#TBT: Remembering Leonard Bernstein & His West Side Story
As told to Veronica Szafranski| March 5, 2015 |
As the Curtis Institute of Music marks its 90th anniversary, David Ludwig, dean of artistic programs, remembers venerable composer and Curtis alum Leonard Bernstein.
Leonard Bernstein returned to the Curtis Institute often to teach where he himself had learned. Here, he conducts the Curtis Symphony Orchestra in a performance of his Symphony No. 2, “The Age of Anxiety,” in 1984.
“Leonard Bernstein influenced me and just about every other composer I know by being willing to take chances and incorporate music from many different eras and genres into his own sound, including all manner of popular music. No one had a greater impact on the public’s knowledge of music than Bernstein.
"West Side Story is definitely his best-known work and probably one of the best pieces of American music—it certainly set the standard for all musical theater that came after. Some of the songs have very complicated rhythms and quite modern harmonies, but he’s framed them in such a brilliant way that anyone can hear them once and sing them right back to you. Think about ‘America,’ ‘Maria,’ ‘Tonight,’ or ‘I Feel Pretty.’ Those songs will stay with you all day.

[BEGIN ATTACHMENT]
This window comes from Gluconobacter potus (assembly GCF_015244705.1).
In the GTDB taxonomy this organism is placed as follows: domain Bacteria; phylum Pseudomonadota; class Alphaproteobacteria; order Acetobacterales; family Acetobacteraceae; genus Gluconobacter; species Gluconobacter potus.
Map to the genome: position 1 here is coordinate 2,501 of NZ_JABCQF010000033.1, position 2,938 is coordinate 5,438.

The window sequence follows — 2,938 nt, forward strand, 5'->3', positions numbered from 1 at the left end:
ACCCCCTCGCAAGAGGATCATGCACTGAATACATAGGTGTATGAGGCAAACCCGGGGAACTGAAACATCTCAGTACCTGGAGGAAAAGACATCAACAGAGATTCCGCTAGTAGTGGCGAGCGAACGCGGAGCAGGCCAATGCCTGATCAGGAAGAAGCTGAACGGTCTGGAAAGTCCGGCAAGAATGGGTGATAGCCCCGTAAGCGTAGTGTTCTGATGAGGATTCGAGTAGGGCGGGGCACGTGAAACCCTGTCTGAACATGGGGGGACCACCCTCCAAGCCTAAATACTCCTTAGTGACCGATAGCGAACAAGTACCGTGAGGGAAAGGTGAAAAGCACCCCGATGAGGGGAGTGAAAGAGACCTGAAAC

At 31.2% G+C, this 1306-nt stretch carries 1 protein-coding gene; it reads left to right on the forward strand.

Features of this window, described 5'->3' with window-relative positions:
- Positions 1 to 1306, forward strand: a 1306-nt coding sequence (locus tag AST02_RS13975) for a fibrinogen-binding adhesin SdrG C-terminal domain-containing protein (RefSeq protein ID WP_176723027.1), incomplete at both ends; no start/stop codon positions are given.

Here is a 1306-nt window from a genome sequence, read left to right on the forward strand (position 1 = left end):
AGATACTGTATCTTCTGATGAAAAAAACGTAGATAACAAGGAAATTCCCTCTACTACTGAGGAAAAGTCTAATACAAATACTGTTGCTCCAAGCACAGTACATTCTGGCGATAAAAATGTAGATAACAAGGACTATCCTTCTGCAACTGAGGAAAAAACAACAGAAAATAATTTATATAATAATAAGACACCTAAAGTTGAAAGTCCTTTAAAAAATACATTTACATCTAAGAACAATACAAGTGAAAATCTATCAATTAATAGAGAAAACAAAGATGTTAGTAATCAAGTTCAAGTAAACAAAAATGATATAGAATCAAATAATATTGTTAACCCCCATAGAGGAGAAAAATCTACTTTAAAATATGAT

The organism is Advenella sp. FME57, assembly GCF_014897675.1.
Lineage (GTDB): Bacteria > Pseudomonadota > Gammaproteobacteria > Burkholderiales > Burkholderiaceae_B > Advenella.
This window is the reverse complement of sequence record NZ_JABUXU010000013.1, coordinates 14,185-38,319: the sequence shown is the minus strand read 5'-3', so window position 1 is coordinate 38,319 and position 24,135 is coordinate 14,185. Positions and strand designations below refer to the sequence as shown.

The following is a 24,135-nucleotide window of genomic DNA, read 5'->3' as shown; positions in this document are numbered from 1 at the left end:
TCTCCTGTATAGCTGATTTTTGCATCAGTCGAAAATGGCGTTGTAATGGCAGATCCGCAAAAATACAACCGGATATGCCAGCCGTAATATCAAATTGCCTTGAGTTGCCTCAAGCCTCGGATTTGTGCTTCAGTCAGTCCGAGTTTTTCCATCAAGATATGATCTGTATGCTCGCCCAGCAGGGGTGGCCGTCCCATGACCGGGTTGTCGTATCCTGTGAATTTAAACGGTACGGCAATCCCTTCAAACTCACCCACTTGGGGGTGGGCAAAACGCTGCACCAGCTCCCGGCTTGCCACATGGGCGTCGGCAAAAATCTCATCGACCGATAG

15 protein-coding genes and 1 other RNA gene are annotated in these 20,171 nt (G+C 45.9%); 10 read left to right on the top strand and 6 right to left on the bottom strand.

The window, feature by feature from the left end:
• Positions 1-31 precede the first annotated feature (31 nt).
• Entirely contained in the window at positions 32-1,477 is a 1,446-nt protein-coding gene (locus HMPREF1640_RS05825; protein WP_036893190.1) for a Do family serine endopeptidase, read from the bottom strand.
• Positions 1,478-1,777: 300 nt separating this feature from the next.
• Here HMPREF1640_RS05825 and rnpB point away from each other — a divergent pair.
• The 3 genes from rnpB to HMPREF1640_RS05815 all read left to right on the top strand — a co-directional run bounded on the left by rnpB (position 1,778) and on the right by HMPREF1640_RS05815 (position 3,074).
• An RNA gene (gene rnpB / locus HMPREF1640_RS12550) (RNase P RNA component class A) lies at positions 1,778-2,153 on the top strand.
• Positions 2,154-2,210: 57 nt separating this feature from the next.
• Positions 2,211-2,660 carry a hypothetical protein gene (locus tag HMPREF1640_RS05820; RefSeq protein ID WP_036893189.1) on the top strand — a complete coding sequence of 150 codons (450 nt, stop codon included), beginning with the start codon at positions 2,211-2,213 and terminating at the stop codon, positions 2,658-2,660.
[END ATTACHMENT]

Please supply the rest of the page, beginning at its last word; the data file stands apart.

"Bernstein studied with some of the legendary teachers at the Curtis Institute of Music, including the great conductor Fritz Reiner, whom he often referred to when talking about important influences in his life. Bernstein clearly valued his time at Curtis; he came back to work with students several times over the years.
"This photo of the maestro with the Curtis Symphony Orchestra at the Academy of Music was taken on April 22, 1984, during Curtis’s 60th-anniversary celebration. Bernstein, who was then 66, was still incredibly active as a conductor and composer at this time, although he died just six years later, at the age of 72.
"Curtis is now celebrating its 90th anniversary, and even though the school has changed a great deal over the past few years, it’s really a matter of evolution more than revolution. I think Bernstein would appreciate that—I can think of no greater example of a musician who so welcomed the future by so thoroughly embracing the past. We’ve had some amazing people subsequently who have understood the value and importance of classical music and who could really communicate it with passion and charisma, but there was really only one Leonard Bernstein.”
PHOTOGRAPHY COURTESY OF CURTIS INSTITUTE OF MUSIC ARCHIVES